One of the most important parts of a grant proposal is the outcomes section. The outcomes you outline in a proposal must be specific, measurable and attainable. That being said, talking about the effects of parent engagement can be difficult, as the positive effects of parent engagement are diverse.
Writing about Parent Engagement outcomes: A FAST® example:
Through FAST, participating parents and teachers complete surveys and open-ended questions before program start and after each cycle. Surveys measure FAST program goals, including domains related to child behavior, social relationships, social capital, access to community services, family functioning, parental effectiveness, and parent engagement. For the purposes of this blog post, we are sticking to the topic of parent engagement.
At times, funders want specific details on outcomes:
- What percentage of participants will improve?
- How many participants will be served?
- How do you measure parent engagement and who provides information?
The following is an example outcome of a FAST Cycle (one semester):
FAST will support a 75% increase in parent engagement in education. This is measured with the Parental Involvement in Education Scale, a validated scale which includes 8 questions focused on parent contact with the school. Teachers complete 27 questions that measure the teacher’s relationship with the parent as well as the parents’ involvement in school.
As you can see, this outcome is specific as 75% of parents will increase their level of engagement at school and in their child’s education. Likewise, this outcome descriptor details the way in which parent engagement will be measured: parent and teacher reports are included, and both fill out a survey specifically measuring parent engagement or involvement in education.
Parents are engaged, but how does this affect students?
Parent engagement is a strong mediating variable of academic outcomes. If parent engagement is increased early in the life of a child, he/she will receive lifelong academic support not only at school, but at home. Research increasingly reveals the connection between social-emotional development, mental health, and academic achievement. By improving family cohesion and child behavior, children and parents will experience reduced levels of toxic stress; this creates a positive feedback loop, ultimately improving the life trajectory of children and their parents.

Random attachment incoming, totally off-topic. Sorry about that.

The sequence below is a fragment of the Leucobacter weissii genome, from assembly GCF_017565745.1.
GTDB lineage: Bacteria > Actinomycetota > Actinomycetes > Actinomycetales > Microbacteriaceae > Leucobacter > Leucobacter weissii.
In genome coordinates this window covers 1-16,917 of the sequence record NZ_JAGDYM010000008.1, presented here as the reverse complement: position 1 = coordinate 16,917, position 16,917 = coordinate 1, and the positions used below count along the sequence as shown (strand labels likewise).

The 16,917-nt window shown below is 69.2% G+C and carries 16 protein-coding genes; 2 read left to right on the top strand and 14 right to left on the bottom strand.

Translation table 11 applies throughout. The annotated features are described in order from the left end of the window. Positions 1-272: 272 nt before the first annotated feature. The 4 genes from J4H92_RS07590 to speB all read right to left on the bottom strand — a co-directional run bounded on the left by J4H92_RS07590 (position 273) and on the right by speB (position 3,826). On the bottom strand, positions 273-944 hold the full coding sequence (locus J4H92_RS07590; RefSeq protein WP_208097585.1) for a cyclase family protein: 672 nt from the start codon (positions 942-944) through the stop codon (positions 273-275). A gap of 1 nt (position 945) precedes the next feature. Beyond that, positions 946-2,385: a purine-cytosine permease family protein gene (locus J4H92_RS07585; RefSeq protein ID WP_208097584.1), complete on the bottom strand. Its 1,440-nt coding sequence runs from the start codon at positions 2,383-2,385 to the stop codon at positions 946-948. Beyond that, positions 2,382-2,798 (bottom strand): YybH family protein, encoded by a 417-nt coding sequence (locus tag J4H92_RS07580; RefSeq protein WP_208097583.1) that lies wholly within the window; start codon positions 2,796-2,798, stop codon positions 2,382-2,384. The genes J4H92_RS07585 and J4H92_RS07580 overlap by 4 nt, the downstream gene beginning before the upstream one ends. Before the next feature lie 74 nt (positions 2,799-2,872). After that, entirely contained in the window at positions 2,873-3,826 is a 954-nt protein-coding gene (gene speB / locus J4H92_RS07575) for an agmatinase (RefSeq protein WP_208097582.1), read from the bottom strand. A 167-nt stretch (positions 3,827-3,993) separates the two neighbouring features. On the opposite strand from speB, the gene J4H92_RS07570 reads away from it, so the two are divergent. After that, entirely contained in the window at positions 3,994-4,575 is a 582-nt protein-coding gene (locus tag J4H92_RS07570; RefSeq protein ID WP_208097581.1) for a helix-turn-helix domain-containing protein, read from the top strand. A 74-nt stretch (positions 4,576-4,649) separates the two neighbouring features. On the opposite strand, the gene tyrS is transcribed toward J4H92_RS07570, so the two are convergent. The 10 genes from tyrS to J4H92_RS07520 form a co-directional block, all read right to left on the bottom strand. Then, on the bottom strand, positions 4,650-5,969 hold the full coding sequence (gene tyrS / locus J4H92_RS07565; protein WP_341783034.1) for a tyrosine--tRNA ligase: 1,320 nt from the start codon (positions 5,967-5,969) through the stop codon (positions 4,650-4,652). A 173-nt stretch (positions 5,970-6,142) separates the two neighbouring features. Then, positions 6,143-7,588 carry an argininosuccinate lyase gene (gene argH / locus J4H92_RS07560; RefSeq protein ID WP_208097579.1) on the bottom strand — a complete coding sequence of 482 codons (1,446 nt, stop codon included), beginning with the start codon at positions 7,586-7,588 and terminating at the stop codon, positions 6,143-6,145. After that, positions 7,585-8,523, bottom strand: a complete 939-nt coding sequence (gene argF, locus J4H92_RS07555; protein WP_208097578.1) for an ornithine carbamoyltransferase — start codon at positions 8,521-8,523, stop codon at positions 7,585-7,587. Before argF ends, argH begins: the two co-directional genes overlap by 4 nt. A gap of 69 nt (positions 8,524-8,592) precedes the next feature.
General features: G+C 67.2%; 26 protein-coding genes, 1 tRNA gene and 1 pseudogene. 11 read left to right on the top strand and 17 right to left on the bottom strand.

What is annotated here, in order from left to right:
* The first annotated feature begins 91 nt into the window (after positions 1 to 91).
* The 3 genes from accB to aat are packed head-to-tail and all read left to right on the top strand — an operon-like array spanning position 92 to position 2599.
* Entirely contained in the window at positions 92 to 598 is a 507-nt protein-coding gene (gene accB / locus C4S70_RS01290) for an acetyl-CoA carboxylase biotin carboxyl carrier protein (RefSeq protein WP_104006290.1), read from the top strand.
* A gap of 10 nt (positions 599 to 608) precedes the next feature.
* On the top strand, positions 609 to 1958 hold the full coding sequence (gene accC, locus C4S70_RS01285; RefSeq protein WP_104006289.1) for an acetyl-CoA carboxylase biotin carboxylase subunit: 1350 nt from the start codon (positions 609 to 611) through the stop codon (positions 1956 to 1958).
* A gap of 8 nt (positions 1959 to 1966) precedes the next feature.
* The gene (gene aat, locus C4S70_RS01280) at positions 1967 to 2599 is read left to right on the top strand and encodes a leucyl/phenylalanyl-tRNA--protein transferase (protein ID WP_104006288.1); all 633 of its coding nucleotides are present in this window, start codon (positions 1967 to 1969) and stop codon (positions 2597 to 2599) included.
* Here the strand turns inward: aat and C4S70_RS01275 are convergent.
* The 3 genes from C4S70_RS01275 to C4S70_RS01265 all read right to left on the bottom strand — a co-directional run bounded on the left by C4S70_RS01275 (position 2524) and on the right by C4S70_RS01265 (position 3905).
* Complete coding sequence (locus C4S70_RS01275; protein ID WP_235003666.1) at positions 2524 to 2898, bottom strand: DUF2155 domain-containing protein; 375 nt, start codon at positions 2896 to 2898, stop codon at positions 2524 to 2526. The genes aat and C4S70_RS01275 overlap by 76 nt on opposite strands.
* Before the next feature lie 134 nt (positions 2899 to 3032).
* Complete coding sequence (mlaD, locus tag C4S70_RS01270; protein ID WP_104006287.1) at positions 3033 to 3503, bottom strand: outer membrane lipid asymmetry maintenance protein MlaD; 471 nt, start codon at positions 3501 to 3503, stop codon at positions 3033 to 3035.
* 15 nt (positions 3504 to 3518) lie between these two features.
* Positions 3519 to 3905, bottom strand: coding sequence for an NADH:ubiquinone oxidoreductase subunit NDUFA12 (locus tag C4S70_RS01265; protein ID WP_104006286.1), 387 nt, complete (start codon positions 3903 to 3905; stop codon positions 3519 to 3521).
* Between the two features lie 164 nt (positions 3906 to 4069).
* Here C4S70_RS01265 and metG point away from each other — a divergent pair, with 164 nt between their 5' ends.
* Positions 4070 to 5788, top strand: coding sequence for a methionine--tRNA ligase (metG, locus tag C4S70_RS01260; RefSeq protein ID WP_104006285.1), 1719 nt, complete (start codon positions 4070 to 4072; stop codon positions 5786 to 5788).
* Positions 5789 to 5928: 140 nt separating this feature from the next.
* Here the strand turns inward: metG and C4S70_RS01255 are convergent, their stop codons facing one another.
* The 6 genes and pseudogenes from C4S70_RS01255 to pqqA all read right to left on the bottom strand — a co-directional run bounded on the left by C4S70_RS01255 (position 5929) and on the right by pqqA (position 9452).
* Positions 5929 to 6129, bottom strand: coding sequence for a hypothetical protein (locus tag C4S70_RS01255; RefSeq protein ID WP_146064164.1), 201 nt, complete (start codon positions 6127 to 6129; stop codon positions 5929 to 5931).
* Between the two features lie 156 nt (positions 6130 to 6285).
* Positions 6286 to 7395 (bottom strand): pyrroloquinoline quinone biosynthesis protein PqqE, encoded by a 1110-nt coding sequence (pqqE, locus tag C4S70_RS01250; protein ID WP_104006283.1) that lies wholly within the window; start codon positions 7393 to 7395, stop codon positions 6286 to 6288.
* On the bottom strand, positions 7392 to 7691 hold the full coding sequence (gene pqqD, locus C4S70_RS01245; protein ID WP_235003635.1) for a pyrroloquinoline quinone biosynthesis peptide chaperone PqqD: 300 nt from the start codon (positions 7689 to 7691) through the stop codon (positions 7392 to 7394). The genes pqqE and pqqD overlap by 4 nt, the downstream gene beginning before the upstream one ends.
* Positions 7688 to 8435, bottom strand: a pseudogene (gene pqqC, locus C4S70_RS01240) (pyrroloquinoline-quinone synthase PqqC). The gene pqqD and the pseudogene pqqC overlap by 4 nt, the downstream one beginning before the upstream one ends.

As parents establish relationships with school staff, they gain confidence and feel more comfortable advocating for their children. Increased parent engagement supports an increase of shared values and expectations regarding academic duties, homework, and reading at home; this increase in positive academic norms through mechanisms of social influence supports child development and school readiness.
Here are a few specific points about the effects of parent engagement in schools:
- A parent involvement program implemented in an elementary school during the 2009-2010 school year improved students’ math scores by more than 18 percentage points and reading scores by more than nine percentage points. (Mapp, Kuttner, 2013)
According to a recent report students whose parents are more involved are also more likely to:
- Earn higher grades and test scores, and enroll in higher-level programs
- Be promoted, pass their classes, and earn credits
- Attend school regularly
- Have better social skills, show improved behavior, and adapt well to school
- Graduate and go on to postsecondary education